Friday, December 31, 2010
Wednesday, December 29, 2010
Sunday, December 26, 2010
So what do these absences in our writing signify? What does our lack of class-consciousness say about us now? Did McCarthyism initially stamp out the desire to write about class issues? Or maybe it’s because we’re a nation and a culture deeply rooted in individualism. Concern about class tends to suggest collectivism, something that has proved to be anathema to Americans raised in the cowboy mythology. We prefer our heroes singular, not plural.
Or perhaps literature has become the province, largely, of the comfortably-off. I suspect this is closer to the truth. Writers might choose to starve to devote time to their art, but they themselves seem largely to come from the middle and upper classes of American society. The same may be especially true of those working in publishing and academia, people who had to have money to pay for school or to take unpaid internships in expensive cities like New York. These folks may not be interested in—or more likely may be made uncomfortable by—class issues, since they would necessarily resist any notion of their own privilege.
Monday, December 20, 2010
We've been hit hard by many of the same factors contributing to the nationwide decline of independent bookstores, including: big box stores, Amazon, the rise of e-books, and, more recently, a severe drop in textbooks sales.
Thursday, December 02, 2010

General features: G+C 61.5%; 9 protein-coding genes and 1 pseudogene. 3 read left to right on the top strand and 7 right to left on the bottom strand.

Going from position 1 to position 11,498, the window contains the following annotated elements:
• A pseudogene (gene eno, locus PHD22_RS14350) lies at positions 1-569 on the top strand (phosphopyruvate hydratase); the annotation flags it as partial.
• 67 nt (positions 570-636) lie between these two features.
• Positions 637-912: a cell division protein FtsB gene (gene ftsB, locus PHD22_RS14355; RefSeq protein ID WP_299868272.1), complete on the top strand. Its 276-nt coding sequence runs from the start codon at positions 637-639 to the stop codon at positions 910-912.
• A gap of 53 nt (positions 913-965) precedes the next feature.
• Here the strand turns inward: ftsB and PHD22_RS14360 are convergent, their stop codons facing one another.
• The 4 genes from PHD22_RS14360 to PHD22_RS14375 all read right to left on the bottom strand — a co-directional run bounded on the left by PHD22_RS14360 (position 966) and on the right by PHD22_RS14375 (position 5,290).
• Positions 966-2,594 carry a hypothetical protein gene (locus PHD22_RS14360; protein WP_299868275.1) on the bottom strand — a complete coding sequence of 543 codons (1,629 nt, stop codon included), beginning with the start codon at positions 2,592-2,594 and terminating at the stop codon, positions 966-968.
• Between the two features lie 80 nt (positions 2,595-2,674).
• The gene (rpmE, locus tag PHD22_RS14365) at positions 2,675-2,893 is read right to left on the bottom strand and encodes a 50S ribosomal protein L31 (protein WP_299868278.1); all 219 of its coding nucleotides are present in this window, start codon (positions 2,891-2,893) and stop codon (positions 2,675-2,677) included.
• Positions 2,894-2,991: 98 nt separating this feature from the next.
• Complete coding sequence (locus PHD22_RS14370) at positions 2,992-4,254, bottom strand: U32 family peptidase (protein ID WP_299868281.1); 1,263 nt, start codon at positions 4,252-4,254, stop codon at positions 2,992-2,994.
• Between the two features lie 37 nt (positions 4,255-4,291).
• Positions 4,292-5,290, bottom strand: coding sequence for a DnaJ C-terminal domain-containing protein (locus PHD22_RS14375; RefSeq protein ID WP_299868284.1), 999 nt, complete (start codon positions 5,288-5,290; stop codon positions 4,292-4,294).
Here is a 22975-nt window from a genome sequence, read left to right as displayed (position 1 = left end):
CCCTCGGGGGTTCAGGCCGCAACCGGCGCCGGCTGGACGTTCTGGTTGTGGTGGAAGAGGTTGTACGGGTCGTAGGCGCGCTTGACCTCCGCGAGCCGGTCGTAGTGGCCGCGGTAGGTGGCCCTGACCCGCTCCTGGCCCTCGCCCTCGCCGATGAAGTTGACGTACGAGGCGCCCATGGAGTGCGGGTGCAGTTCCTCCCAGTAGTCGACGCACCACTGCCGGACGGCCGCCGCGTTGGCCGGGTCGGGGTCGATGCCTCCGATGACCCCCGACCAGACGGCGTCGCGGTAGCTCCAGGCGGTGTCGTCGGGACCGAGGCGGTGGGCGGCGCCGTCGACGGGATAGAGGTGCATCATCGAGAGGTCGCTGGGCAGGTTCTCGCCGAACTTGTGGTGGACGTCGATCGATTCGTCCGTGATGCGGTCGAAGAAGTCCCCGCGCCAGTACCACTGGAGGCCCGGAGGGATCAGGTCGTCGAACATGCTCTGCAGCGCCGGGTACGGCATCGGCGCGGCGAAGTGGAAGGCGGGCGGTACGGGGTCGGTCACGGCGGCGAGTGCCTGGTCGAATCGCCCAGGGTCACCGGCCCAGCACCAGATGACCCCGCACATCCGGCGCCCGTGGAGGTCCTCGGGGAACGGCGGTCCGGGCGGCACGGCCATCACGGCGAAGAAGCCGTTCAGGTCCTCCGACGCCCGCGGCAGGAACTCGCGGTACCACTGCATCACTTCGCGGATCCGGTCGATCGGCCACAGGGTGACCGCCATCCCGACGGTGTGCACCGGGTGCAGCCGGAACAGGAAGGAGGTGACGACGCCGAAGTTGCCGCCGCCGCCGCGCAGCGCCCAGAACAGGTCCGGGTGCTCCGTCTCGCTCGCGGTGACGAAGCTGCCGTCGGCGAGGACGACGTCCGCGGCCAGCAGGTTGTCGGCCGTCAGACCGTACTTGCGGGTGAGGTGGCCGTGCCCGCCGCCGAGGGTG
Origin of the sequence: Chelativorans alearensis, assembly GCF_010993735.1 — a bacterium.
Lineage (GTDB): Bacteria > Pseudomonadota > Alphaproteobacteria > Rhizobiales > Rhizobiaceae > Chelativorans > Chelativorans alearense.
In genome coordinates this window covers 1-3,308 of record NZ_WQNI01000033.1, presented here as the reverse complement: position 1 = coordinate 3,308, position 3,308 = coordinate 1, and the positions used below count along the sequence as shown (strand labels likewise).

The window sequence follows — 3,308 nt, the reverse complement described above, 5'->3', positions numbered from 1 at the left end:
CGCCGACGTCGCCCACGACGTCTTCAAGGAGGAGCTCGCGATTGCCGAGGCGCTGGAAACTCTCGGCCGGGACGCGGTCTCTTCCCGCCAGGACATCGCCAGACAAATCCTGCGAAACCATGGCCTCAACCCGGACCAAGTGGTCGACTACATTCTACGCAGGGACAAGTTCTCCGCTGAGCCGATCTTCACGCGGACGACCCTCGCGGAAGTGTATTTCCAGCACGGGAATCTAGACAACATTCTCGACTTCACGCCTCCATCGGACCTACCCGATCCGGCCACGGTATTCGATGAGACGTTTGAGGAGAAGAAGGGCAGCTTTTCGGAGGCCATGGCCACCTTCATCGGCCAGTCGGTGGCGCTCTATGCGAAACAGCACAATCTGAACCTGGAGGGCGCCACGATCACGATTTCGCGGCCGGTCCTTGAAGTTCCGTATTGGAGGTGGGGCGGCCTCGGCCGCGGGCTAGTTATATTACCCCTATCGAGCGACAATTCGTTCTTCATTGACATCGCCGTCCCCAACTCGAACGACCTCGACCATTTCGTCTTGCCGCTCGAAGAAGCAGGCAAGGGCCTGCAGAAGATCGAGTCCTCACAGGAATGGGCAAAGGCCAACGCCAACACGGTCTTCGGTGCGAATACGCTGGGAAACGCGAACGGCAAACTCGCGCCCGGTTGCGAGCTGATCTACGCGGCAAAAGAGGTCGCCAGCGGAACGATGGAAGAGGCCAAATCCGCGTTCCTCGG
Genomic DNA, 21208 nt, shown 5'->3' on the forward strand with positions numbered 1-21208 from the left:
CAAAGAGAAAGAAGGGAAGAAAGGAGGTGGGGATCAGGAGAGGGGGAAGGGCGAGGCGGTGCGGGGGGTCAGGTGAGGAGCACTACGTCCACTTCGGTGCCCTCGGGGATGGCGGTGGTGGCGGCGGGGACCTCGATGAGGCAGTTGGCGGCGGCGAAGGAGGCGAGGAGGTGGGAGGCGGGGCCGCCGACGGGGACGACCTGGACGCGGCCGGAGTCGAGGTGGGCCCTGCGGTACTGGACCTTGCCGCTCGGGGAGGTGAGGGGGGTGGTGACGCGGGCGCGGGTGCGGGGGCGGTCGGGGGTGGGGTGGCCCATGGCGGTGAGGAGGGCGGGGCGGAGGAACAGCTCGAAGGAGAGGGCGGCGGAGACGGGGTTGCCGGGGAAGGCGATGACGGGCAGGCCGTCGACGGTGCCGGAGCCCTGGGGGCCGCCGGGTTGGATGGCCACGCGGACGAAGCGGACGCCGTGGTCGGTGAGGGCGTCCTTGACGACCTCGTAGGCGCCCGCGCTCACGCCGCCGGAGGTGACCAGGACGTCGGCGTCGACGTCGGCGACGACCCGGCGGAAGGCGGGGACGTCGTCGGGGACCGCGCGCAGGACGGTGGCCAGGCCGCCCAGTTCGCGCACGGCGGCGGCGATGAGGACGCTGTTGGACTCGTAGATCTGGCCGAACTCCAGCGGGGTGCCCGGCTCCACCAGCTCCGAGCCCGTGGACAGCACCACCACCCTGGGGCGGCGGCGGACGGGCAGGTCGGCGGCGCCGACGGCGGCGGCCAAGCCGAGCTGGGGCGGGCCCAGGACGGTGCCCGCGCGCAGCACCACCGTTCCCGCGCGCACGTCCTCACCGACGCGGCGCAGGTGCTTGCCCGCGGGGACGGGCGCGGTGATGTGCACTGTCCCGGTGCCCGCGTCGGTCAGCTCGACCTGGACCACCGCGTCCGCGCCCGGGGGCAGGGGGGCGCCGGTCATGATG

A lot of indie bookstores went down (or are going down) because they are too elitist, too focused on handselling what they consider to be "great literature" instead of great reads. If I get on Amazon and want to buy a beach read, I don't get sneered at by some indie bookstore clerk with an eyebrow ring and a condescending attitude. Amazon makes suggestions, but no judgments. I have been in way too many indie bookstores where the staff was unwelcoming, unfriendly, ill-informed and frankly unpleasant. No wonder people prefer to buy online.
Wednesday, December 01, 2010
"If Percival Everett isn't already a household name, it's because people are more interested in politics than truth."-Madison Smartt Bell
Congratulations, Percival...you deserve this award and more!
- Suder (1983)
- Walk Me to the Distance (1985)
- Cutting Lisa (1986)
- The Weather and Women Treat Me Fair: Stories (1987)
- For Her Dark Skin (1990)
- Zulus (1990)
- The One That Got Away (1992)
- God's Country: A Novel (1994)
- Big Picture: Stories (1996)
- Watershed (1996)
- Frenzy (1997)
- Glyph: A Novel (1999)
- Erasure: A Novel (2001)
- Grand Canyon, Inc. (2001)
- American Desert: A Novel (2004)
- Damned If I Do: Stories (2004)
- A History of the African-American people (proposed) by Strom Thurmond, as told to Percival Everett and James Kincaid (with James Kincaid) (2004)
- Wounded: A Novel (2005)
- The Water Cure (2007)
- I am Not Sidney Poitier: A Novel (2009)